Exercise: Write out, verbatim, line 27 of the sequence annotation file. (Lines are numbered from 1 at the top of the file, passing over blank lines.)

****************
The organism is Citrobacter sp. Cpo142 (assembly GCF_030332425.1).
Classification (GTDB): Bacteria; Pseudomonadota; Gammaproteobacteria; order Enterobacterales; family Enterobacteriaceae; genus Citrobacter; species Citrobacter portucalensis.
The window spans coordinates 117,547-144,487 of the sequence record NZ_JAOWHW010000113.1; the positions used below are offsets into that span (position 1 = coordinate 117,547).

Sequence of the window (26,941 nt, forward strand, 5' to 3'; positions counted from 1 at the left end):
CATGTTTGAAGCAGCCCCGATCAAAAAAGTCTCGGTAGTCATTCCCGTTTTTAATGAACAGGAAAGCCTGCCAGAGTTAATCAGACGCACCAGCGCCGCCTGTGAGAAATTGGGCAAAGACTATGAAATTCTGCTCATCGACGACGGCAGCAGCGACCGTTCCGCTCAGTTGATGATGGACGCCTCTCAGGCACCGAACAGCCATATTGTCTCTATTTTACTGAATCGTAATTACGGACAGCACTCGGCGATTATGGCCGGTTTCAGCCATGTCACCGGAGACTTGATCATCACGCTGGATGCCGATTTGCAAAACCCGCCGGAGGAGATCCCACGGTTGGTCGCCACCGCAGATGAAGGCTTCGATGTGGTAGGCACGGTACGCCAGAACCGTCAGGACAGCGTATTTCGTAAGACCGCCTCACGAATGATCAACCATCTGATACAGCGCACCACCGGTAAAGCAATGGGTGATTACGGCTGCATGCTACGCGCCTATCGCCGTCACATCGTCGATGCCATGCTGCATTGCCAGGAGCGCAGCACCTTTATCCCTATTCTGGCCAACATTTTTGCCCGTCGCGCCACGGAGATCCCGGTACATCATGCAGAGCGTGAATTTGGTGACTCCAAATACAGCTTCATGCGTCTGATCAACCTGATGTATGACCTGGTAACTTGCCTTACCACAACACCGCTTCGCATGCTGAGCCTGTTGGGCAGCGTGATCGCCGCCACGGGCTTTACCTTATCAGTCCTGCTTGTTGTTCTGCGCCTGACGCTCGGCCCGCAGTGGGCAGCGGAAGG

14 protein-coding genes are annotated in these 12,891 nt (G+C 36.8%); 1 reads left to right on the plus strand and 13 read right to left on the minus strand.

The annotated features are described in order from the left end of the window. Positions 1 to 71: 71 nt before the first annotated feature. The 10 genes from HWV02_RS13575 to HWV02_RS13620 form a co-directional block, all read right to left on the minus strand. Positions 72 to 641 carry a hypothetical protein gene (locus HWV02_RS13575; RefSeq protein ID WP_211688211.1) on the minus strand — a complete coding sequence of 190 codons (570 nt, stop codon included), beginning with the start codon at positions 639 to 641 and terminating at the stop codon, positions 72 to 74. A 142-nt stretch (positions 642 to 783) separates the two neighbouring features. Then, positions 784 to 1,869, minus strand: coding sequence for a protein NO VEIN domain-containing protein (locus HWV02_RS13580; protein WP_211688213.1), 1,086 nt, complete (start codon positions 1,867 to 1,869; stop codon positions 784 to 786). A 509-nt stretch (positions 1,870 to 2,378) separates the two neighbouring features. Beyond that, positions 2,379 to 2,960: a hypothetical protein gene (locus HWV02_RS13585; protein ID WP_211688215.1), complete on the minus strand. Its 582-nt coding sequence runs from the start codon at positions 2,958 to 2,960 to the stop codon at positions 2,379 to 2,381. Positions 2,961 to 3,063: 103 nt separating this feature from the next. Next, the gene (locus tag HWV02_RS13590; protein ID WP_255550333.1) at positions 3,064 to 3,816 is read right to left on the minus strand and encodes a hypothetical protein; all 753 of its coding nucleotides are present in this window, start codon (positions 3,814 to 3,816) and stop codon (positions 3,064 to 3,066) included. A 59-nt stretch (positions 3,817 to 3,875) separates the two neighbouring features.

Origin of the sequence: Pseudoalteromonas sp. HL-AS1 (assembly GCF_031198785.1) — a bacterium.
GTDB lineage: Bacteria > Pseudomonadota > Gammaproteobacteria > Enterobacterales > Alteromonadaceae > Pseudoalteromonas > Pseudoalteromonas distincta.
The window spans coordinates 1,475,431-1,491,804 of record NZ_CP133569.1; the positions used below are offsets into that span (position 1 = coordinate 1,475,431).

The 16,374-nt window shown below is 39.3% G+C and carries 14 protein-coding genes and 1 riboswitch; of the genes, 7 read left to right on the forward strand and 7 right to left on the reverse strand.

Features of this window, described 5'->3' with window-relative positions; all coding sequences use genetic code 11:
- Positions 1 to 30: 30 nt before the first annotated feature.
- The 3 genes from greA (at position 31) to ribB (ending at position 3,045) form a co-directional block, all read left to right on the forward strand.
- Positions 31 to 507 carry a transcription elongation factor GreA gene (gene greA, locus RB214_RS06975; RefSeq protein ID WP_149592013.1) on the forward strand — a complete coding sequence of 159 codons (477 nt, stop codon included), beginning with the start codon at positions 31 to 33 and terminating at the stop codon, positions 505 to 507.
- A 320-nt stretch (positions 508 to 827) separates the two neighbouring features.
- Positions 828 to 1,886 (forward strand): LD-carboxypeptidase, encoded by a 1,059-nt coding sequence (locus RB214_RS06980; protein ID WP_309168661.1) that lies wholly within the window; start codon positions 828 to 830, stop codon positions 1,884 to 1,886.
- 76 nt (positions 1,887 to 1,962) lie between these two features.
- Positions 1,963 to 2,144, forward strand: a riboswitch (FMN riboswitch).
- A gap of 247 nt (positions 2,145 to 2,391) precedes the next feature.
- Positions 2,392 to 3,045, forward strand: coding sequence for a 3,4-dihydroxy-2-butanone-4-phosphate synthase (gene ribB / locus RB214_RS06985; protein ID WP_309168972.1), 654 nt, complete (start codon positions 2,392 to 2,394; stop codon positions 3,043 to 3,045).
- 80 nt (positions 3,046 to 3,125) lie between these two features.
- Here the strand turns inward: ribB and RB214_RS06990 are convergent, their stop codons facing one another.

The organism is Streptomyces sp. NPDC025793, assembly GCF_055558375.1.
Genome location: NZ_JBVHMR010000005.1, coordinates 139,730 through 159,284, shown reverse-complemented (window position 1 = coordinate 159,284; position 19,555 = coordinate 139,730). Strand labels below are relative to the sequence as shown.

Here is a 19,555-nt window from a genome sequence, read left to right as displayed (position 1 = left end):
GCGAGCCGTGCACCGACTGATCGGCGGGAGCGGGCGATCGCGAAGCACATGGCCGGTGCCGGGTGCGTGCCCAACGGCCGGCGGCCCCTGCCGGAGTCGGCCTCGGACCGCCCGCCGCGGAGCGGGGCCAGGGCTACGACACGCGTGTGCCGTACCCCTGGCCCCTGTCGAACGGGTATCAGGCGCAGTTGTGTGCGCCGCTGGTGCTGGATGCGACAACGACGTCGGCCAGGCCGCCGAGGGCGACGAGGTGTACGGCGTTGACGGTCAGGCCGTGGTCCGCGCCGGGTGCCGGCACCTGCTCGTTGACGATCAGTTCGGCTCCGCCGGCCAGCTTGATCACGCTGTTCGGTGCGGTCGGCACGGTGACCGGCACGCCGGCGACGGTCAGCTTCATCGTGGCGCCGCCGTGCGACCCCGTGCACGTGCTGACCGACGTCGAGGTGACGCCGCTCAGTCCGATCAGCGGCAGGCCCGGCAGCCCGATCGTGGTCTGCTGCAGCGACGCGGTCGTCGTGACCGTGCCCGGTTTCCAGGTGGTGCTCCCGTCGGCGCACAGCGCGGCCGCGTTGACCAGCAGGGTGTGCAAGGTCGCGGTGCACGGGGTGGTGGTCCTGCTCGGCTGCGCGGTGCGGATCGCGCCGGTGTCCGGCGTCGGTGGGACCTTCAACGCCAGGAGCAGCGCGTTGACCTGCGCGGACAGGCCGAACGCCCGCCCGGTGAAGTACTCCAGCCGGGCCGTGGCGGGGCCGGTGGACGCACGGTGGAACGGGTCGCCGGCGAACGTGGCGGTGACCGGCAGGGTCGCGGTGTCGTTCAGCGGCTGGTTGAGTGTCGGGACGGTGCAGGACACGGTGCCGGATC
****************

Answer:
GCGAGCCGTGCACCGACTGATCGGCGGGAGCGGGCGATCGCGAAGCACATGGCCGGTGCCGGGTGCGTGCCCAACGGCCGGCGGCCCCTGCCGGAGTCGGCCTCGGACCGCCCGCCGCGGAGCGGGGCCAGGGCTACGACACGCGTGTGCCGTACCCCTGGCCCCTGTCGAACGGGTATCAGGCGCAGTTGTGTGCGCCGCTGGTGCTGGATGCGACAACGACGTCGGCCAGGCCGCCGAGGGCGACGAGGTGTACGGCGTTGACGGTCAGGCCGTGGTCCGCGCCGGGTGCCGGCACCTGCTCGTTGACGATCAGTTCGGCTCCGCCGGCCAGCTTGATCACGCTGTTCGGTGCGGTCGGCACGGTGACCGGCACGCCGGCGACGGTCAGCTTCATCGTGGCGCCGCCGTGCGACCCCGTGCACGTGCTGACCGACGTCGAGGTGACGCCGCTCAGTCCGATCAGCGGCAGGCCCGGCAGCCCGATCGTGGTCTGCTGCAGCGACGCGGTCGTCGTGACCGTGCCCGGTTTCCAGGTGGTGCTCCCGTCGGCGCACAGCGCGGCCGCGTTGACCAGCAGGGTGTGCAAGGTCGCGGTGCACGGGGTGGTGGTCCTGCTCGGCTGCGCGGTGCGGATCGCGCCGGTGTCCGGCGTCGGTGGGACCTTCAACGCCAGGAGCAGCGCGTTGACCTGCGCGGACAGGCCGAACGCCCGCCCGGTGAAGTACTCCAGCCGGGCCGTGGCGGGGCCGGTGGACGCACGGTGGAACGGGTCGCCGGCGAACGTGGCGGTGACCGGCAGGGTCGCGGTGTCGTTCAGCGGCTGGTTGAGTGTCGGGACGGTGCAGGACACGGTGCCGGATC